Sixth Sunday in Ordinary Time

Sixth Sunday in Ordinary Time
Gospel Of Matthew 5:20-37

Jesus said to his disciples:
"I tell you, unless your righteousness surpasses
that of the scribes and Pharisees,
you will not enter the kingdom of heaven.

"You have heard that it was said to your ancestors,
You shall not kill; and whoever kills will be liable to judgment.
But I say to you,
whoever is angry with brother
will be liable to judgment.

"You have heard that it was said,
You shall not commit adultery.
But I say to you,
everyone who looks at a woman with lust
has already committed adultery with her in his heart.

"Again you have heard that it was said to your ancestors,
Do not take a false oath,
but make good to the Lord all that you vow.

But I say to you, do not swear at all.
Let your 'Yes' mean 'Yes,' and your 'No' mean 'No.'
Anything more is from the evil one."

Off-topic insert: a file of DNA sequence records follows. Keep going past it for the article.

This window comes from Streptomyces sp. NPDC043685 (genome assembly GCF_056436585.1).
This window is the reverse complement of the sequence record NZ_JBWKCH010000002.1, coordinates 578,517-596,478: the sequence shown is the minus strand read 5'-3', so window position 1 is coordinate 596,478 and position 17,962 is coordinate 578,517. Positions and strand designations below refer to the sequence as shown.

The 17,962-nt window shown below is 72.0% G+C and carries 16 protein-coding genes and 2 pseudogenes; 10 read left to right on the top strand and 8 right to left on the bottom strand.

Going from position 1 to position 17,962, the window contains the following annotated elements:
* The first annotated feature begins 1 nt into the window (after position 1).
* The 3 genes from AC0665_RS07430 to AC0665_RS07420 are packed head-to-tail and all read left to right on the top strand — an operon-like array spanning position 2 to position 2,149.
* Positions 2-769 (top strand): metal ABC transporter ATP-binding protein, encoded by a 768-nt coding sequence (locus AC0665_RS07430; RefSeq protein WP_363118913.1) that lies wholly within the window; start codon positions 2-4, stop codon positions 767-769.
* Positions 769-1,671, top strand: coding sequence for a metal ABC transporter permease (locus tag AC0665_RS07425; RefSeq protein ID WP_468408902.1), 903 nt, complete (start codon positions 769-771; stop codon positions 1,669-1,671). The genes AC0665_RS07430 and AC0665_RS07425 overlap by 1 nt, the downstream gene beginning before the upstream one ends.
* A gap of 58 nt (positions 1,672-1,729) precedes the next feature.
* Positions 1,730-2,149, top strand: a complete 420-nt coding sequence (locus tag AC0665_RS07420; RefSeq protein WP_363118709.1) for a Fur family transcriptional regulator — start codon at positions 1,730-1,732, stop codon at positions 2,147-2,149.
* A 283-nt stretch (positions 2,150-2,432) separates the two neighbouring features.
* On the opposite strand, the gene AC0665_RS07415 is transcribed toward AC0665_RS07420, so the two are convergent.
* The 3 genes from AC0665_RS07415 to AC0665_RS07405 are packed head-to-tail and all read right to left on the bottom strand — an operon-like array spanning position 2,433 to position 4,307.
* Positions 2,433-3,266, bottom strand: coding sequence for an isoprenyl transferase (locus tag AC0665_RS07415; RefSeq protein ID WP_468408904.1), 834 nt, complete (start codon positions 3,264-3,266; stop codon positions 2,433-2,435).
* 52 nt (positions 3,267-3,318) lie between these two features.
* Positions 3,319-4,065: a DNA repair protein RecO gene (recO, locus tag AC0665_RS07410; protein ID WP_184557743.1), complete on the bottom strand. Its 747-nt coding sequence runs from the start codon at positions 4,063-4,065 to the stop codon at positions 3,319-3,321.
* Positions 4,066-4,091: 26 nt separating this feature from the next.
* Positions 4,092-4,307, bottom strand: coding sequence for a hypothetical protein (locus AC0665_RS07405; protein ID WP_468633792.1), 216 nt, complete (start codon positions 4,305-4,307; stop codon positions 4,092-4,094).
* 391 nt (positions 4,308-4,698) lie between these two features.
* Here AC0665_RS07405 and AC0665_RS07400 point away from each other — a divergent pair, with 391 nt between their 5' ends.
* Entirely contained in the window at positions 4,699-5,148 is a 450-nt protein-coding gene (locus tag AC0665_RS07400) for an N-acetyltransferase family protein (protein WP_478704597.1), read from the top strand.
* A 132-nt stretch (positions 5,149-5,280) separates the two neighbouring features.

Reflection
In this Sunday's reading, Jesus takes the Mosaic law to its fulfillment.  The simple but profound truth that evil deeds begin with evil thoughts, and good actions are incomplete until our inner selves are transformed.  Christ does not ask for half measures - he demands all of our selves.  When we give all, we will find that he lives in us, and goodness will flow out of us from him.

St. Paul Miki and the martyrs of Japan, whose feast is today, literally surrendered all of themselves for their faith in Jesus Christ.  And St. Paul Miki forgave his killers from a cross, just as Jesus forgave his executioners.  Christ lived in him from a cross in Japan.  Most of us will not be called to actual martyrdom, but we can let die that selfish part of ourselves each day by not only doing good, but by letting Christ live in us. Scott Salvato, Director of Campus Ministries - Molloy College

Today is the Feast of St. Paul Miki and Companions
Paul Miki was the son of a Japanese military leader. He was born at Tounucumada, Japan, and was educated at the Jesuit college of Anziquiama.  He joined the Jesuits in 1580, and became known for his eloquent preaching. He was crucified on February 5, 1597 with twenty-five other Catholic clergy and lay people.  He forgave his executioners from the cross.

 


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